A painting is seen in a storefront on Broadway of Associate Justice of the Supreme Court of the United States Ruth Bader Ginsburg who passed away in Manhattan, New York City, U.S., September 18, 2020. REUTERS/Andrew Kelly


Associate Justice Ruth Bader Ginsburg died this evening surrounded by her family at her home in Washington, D.C., due to complications of metastatic pancreas cancer. She was 87 years old. She was appointed to the Supreme Court by President Bill Clinton in 1993 and served more than 27 years. Chief Justice John Roberts mourned Ginsburg’s passing. “Our Nation has lost a jurist of historic stature. We at the Supreme Court have lost a cherished colleague. Today we mourn, but with confidence that future generations will remember Ruth Bader Ginsburg as we knew her — a tireless and resolute champion of justice.”

President Donald Trump said, “She led an amazing life. Whether you agree or not, she was an amazing woman who led an amazing life.” Democratic presidential nominee Joe Biden said, “She practiced the highest American ideal as a Justice, quality and justice under the law.”

Republicans and Democratic leaders in the House and Senate expressed their condolences. Speaker Nancy Pelosi (D-Calif.) called the death “devastating” and praised Ginsburg as an “icon.” Sen. Lindsey Graham (R-S.C.) said that while he had many disagreements with Ginsburg’s “legal philosophy,” he appreciated her service.

Senate Majority Leader Mitch McConnell (R-Ky.) said a nominee to replace Justice Ginsburg “will receive a vote on the floor,” in contrast to his refusal to hold hearings for former President Barack Obama’s nominee, Merrick Garland, in 2016. Senate Minority Leader Chuck Schumer (D-N.Y.) said the vacancy should not be filled “until we have a new president.”

On September 9, President Trump announced an expanded list of 20 potential Supreme Court nominees. The list included three sitting U.S. senators — Tom Cotton of Arkansas, Ted Cruz of Texas and Josh Hawley of Missouri — as well as current lawyers working in the Trump administration. 


What Ruth Bader Ginsburg’s Death Means for America – The Atlantic – 9/18/2020
The death of Justice Ruth Bader Ginsburg today represents a devastating loss for feminists who held up the 87-year-old as an icon of women’s rights, and as a bulwark protecting abortion rights and a wide range of other progressive ideals on a conservative Supreme Court. The Brooklyn-born jurist became one of the nation’s foremost advocates against gender discrimination as a lawyer for the ACLU, decades before President Bill Clinton appointed her to be the second woman to sit on the high court.

Supreme Court Justice Ruth Bader Ginsburg Dead at 87 – National Review – 9/18/2020
Her death leaves eight justices on the court just weeks before the 2020 presidential election. It may prompt a heated partisan battle over the question of filling a vacant seat so close to a presidential election — a seat that has the potential to cement a conservative majority for decades to come. Senate Minority Leader Chuck Schumer said Friday evening that the seat should not be filled ahead of the election, citing the American public’s right to influence the direction of the court through the election.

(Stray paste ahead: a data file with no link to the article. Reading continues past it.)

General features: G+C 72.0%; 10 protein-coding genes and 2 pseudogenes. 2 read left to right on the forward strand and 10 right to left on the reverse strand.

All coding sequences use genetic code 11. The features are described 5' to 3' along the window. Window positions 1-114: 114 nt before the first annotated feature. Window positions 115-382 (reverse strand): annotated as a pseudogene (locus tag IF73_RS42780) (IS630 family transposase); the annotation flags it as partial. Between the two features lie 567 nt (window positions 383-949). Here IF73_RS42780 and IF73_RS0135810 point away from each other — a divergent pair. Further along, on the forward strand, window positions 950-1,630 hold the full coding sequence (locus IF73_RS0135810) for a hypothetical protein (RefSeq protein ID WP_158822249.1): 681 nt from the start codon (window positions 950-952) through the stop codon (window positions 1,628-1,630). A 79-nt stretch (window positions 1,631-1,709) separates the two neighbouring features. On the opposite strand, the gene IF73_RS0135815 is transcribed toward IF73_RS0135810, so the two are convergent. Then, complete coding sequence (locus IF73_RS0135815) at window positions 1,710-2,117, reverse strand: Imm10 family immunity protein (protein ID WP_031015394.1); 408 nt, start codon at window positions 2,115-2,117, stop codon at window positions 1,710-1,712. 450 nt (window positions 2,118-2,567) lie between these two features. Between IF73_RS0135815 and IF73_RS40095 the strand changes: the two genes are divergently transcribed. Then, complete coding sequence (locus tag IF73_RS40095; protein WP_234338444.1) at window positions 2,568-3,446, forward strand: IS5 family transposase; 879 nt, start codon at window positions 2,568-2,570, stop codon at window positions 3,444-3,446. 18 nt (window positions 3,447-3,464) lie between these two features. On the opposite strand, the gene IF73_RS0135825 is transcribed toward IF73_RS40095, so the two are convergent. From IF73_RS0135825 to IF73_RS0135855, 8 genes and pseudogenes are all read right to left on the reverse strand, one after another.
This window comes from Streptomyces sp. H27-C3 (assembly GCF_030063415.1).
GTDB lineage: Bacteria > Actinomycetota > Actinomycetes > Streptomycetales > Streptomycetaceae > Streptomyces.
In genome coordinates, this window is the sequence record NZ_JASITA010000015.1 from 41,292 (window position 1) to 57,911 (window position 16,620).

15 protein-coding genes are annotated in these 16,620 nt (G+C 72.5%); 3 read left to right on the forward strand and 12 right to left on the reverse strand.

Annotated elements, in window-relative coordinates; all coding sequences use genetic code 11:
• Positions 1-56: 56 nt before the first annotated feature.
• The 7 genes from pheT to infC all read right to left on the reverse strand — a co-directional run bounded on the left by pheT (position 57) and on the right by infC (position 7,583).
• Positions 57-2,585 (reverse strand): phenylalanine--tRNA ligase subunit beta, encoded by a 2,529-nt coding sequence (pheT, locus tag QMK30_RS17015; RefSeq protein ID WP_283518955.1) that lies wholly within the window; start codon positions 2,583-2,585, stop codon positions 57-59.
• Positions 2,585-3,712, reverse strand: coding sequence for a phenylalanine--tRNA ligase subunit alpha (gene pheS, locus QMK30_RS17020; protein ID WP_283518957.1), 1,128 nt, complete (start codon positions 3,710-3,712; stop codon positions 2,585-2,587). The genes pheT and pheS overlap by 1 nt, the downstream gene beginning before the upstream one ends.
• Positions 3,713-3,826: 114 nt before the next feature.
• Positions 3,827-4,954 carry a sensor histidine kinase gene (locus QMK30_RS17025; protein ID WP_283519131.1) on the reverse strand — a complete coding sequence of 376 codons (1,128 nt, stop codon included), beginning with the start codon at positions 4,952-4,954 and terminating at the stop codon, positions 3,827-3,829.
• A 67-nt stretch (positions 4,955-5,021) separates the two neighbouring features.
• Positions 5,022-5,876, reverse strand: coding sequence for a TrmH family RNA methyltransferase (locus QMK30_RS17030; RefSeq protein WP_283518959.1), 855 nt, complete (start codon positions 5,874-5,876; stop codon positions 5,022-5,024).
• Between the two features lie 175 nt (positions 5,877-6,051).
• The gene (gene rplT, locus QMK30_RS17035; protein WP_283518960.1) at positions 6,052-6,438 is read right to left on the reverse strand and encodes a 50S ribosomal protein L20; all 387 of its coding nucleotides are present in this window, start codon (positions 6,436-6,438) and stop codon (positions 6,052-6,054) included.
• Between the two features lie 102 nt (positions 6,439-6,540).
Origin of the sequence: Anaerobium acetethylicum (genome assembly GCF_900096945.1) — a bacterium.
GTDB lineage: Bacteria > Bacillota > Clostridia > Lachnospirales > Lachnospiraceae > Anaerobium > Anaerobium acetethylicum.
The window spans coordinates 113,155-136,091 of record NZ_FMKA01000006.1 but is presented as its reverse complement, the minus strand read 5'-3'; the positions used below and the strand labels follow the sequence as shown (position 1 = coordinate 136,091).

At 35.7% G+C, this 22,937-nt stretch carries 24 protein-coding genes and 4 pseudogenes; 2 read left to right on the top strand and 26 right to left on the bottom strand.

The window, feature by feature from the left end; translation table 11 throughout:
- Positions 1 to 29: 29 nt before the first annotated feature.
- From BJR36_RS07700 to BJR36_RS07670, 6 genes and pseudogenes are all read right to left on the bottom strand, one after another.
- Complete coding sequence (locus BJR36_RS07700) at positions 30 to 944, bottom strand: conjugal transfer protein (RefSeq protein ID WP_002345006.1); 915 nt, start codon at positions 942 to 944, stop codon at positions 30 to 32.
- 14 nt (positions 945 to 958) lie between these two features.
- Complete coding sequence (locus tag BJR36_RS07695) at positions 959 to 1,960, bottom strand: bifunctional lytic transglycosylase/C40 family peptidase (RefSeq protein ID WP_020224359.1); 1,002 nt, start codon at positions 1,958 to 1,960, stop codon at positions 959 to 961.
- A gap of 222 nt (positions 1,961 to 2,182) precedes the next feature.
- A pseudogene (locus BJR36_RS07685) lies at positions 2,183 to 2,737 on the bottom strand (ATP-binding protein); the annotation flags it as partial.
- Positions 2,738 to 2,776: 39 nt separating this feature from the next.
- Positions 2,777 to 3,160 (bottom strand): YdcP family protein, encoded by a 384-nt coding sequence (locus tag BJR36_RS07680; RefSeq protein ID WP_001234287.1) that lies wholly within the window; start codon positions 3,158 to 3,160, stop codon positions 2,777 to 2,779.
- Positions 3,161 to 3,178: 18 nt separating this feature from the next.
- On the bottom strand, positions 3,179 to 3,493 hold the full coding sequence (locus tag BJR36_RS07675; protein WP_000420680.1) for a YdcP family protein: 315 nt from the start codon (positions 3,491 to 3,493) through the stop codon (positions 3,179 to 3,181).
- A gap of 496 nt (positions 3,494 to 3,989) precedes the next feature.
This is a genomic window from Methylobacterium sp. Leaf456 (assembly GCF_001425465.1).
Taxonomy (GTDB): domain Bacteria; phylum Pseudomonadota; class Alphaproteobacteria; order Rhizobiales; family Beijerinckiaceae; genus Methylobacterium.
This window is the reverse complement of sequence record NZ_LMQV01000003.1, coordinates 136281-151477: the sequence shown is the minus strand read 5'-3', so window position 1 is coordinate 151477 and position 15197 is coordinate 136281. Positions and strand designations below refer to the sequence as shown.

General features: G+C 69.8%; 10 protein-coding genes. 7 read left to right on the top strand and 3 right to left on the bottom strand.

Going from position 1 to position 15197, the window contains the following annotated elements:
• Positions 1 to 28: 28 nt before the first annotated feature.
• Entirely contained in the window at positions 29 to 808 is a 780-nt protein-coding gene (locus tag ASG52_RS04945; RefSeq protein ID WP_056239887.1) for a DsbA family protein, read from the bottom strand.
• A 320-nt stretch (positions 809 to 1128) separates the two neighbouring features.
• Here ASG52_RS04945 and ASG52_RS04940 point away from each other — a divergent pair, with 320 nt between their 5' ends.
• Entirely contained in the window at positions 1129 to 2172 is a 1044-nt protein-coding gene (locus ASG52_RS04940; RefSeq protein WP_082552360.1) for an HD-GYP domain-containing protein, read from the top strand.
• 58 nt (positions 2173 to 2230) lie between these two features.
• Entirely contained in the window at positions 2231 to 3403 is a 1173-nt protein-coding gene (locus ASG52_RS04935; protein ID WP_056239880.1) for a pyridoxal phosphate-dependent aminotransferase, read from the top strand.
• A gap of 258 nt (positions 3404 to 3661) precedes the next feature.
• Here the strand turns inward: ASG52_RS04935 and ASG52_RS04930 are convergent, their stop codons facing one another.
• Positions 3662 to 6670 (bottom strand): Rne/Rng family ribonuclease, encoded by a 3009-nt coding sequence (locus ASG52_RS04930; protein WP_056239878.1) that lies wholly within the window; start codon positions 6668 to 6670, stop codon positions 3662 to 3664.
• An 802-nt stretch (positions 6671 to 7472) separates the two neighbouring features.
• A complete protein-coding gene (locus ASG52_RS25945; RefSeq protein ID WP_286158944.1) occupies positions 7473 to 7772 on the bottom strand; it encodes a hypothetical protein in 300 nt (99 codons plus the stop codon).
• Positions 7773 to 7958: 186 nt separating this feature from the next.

Trump to move fast to replace Supreme Court Justice Ruth Bader Ginsburg – Axios – 9/18/2020
Senate Majority Leader Mitch McConnell and Senate Republicans are ready to move to confirm Trump’s nominee before Election Day, just 46 days away, setting up one of the most consequential periods of our lifetimes, the sources say. […] We know Trump’s list of potential nominees, we know the process, and we fully know the politics set to explode. Republicans, assuming they stay united as they have through thick and thin, hold all the cards.

Justice Ruth Bader Ginsburg Dies, Shaking 2020 Race – The American Conservative – 9/18/2020
Her passing comes as the United States grapples with a quartet of crises: the global pandemic, recovery from an economic collapse, a national reckoning on race relations and an upcoming presidential election on the divisive and revolutionary presidency of Donald Trump. It has already been a bizarre campaign in which traditional retail politics has been officially discouraged. Nonetheless, the contest, in which Trump presently trails, is now certain to reach a fever pitch. 

Justice Ruth Bader Ginsburg, the Outsider’s Champion, Has Died at 87 – The Daily Beast – 9/18/2020
In a 2018 interview, Justice Ginsburg said that her judicial philosophy had been shaped by her Jewish experience, in particular “the sense of being an outsider—of being one of the people who had suffered oppression for no sensible reason. It’s the sense of being part of a minority. It makes you more empathetic to other people who are not insiders, who are outsiders.” In an age of resurgent xenophobia, nationalism, and hate, such empathy is perhaps more crucial than ever. It is a value that ran through Ginsburg’s articles, briefs, opinions, and dissents.

Sen Lisa Murkowski Has Said She Will Not Vote On Any Supreme Court Nominee Until After The Inauguration – Daily Caller – 9/18/2020
“When Republicans held off Merrick Garland because nine months prior to the election was too close, we needed to let the people decide,” Murkowski said in August, according to The Hill. “And I agreed to do that. If we say now that months prior to the election is OK when nine months is not, that is a double standard and I don’t believe we should do it.”


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